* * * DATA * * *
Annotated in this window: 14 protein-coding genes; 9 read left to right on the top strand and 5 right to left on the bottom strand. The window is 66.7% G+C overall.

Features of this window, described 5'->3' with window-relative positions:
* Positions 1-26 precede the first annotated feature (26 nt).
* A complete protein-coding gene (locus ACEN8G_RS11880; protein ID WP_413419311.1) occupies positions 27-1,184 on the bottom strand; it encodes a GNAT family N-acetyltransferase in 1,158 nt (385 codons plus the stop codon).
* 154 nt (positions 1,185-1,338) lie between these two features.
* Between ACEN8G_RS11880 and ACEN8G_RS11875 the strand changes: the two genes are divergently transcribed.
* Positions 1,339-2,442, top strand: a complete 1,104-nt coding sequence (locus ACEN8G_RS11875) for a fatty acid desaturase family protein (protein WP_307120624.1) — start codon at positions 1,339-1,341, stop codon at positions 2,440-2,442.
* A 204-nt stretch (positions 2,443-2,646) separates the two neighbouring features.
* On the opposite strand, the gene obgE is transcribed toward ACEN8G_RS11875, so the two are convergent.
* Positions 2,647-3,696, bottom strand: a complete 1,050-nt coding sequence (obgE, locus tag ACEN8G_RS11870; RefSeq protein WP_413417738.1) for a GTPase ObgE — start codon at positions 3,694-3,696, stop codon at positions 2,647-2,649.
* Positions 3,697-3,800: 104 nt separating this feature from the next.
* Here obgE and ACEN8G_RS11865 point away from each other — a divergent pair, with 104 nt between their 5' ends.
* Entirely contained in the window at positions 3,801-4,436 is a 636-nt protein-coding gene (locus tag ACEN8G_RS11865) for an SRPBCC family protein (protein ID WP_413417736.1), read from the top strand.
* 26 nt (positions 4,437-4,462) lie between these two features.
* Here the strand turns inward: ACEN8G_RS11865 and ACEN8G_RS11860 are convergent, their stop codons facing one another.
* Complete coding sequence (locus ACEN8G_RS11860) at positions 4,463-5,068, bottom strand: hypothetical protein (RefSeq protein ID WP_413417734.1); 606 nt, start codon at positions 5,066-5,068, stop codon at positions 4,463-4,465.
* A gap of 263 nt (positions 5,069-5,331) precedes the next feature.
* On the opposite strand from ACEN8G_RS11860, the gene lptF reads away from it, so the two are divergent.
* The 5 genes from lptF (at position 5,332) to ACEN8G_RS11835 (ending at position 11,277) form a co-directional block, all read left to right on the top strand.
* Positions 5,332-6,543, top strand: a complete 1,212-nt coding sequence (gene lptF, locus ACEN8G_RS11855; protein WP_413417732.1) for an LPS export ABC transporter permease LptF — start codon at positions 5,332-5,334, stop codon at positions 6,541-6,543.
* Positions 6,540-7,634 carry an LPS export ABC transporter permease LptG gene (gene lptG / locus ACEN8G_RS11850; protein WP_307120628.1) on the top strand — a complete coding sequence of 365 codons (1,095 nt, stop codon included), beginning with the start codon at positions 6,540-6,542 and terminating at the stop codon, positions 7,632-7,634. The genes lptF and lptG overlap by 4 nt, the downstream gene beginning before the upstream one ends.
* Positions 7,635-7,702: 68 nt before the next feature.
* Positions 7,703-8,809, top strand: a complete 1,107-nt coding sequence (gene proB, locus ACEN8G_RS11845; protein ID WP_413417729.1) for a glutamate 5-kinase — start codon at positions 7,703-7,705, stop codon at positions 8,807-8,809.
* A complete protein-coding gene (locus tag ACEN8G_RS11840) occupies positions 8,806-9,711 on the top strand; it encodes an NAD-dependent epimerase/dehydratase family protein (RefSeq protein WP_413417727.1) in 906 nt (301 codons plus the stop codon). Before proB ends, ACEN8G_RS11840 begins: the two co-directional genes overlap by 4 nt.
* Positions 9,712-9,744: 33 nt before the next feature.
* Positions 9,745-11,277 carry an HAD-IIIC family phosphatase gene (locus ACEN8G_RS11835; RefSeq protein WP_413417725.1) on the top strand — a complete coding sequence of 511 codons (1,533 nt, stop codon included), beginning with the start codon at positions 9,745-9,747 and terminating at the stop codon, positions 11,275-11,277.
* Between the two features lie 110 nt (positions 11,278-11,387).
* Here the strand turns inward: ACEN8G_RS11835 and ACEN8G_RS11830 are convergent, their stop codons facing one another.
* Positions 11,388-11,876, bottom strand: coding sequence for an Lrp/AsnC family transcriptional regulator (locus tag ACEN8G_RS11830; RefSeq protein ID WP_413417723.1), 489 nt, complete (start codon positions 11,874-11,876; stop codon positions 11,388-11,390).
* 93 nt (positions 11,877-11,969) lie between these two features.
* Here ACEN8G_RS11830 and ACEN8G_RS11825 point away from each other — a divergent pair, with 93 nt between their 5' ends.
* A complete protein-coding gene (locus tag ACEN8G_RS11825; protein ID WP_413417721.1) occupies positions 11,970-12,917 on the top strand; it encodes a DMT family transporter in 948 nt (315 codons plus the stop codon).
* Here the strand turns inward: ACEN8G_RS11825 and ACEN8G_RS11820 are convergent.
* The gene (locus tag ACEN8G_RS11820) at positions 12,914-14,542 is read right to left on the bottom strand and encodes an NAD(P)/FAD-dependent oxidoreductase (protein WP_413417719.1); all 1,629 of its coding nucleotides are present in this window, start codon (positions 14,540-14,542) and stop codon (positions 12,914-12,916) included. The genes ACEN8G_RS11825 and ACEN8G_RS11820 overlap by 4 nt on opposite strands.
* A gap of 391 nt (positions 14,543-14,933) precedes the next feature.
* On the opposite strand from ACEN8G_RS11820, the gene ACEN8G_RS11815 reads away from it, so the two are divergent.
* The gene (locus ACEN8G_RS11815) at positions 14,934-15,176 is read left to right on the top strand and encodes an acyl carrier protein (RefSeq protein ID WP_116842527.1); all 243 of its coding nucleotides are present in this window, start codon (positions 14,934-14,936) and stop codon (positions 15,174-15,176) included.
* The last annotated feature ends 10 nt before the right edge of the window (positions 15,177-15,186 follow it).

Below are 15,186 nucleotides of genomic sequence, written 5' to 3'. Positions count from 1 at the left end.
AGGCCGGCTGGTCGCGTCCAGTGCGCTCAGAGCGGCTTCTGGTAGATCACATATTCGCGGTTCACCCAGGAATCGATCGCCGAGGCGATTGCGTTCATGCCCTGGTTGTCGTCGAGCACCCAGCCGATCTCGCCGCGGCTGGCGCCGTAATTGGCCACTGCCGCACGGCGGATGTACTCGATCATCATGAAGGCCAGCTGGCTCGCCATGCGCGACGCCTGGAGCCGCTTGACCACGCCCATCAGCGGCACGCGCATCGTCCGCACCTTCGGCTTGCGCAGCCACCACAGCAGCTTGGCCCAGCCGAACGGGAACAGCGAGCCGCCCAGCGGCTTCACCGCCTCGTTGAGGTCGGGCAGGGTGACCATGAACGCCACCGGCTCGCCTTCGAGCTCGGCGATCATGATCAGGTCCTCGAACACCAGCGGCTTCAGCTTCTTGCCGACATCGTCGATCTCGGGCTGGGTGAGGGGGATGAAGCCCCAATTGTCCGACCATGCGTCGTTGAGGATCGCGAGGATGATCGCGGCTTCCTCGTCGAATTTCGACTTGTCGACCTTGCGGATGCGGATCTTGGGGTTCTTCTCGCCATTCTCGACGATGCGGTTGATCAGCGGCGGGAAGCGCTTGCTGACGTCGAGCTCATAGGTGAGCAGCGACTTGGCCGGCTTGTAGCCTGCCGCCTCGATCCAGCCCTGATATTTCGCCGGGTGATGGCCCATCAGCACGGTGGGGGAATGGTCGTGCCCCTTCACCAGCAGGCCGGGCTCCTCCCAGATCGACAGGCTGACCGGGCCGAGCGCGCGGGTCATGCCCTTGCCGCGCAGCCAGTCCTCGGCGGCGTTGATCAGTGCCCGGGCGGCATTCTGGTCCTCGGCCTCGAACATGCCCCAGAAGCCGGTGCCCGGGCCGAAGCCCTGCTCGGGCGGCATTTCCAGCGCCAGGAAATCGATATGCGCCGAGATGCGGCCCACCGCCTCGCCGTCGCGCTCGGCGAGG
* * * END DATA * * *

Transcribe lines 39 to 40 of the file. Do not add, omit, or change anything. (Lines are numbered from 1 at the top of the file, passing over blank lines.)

Below are 15,186 nucleotides of genomic sequence, written 5' to 3'. Positions count from 1 at the left end.
AGGCCGGCTGGTCGCGTCCAGTGCGCTCAGAGCGGCTTCTGGTAGATCACATATTCGCGGTTCACCCAGGAATCGATCGCCGAGGCGATTGCGTTCATGCCCTGGTTGTCGTCGAGCACCCAGCCGATCTCGCCGCGGCTGGCGCCGTAATTGGCCACTGCCGCACGGCGGATGTACTCGATCATCATGAAGGCCAGCTGGCTCGCCATGCGCGACGCCTGGAGCCGCTTGACCACGCCCATCAGCGGCACGCGCATCGTCCGCACCTTCGGCTTGCGCAGCCACCACAGCAGCTTGGCCCAGCCGAACGGGAACAGCGAGCCGCCCAGCGGCTTCACCGCCTCGTTGAGGTCGGGCAGGGTGACCATGAACGCCACCGGCTCGCCTTCGAGCTCGGCGATCATGATCAGGTCCTCGAACACCAGCGGCTTCAGCTTCTTGCCGACATCGTCGATCTCGGGCTGGGTGAGGGGGATGAAGCCCCAATTGTCCGACCATGCGTCGTTGAGGATCGCGAGGATGATCGCGGCTTCCTCGTCGAATTTCGACTTGTCGACCTTGCGGATGCGGATCTTGGGGTTCTTCTCGCCATTCTCGACGATGCGGTTGATCAGCGGCGGGAAGCGCTTGCTGACGTCGAGCTCATAGGTGAGCAGCGACTTGGCCGGCTTGTAGCCTGCCGCCTCGATCCAGCCCTGATATTTCGCCGGGTGATGGCCCATCAGCACGGTGGGGGAATGGTCGTGCCCCTTCACCAGCAGGCCGGGCTCCTCCCAGATCGACAGGCTGACCGGGCCGAGCGCGCGGGTCATGCCCTTGCCGCGCAGCCAGTCCTCGGCGGCGTTGATCAGTGCCCGGGCGGCATTCTGGTCCTCGGCCTCGAACATGCCCCAGAAGCCGGTGCCCGGGCCGAAGCCCTGCTCGGGCGGCATTTCCAGCGCCAGGAAATCGATATGCGCCGAGATGCGGCCCACCGCCTCGCCGTCGCGCTCGGCGAGG